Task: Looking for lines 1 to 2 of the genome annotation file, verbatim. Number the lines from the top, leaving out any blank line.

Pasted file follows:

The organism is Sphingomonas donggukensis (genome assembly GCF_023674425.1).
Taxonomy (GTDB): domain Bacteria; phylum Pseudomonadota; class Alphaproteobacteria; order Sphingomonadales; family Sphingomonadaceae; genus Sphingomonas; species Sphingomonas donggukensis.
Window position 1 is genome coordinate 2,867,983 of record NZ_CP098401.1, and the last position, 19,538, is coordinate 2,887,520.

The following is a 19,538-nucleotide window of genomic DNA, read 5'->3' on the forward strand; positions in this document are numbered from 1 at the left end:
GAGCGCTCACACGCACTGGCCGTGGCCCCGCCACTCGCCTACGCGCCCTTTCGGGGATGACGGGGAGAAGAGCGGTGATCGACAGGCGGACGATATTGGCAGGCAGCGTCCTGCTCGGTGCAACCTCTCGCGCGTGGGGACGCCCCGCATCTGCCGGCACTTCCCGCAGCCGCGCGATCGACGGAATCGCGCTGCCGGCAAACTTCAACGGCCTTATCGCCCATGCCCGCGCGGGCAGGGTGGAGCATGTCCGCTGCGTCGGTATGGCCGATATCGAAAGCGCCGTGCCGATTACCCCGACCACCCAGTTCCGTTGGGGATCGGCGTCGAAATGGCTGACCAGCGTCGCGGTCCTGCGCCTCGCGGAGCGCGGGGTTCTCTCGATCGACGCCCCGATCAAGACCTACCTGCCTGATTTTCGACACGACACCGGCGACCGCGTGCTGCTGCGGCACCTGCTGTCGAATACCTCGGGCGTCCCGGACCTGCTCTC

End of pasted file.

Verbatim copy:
The organism is Sphingomonas donggukensis (genome assembly GCF_023674425.1).
Taxonomy (GTDB): domain Bacteria; phylum Pseudomonadota; class Alphaproteobacteria; order Sphingomonadales; family Sphingomonadaceae; genus Sphingomonas; species Sphingomonas donggukensis.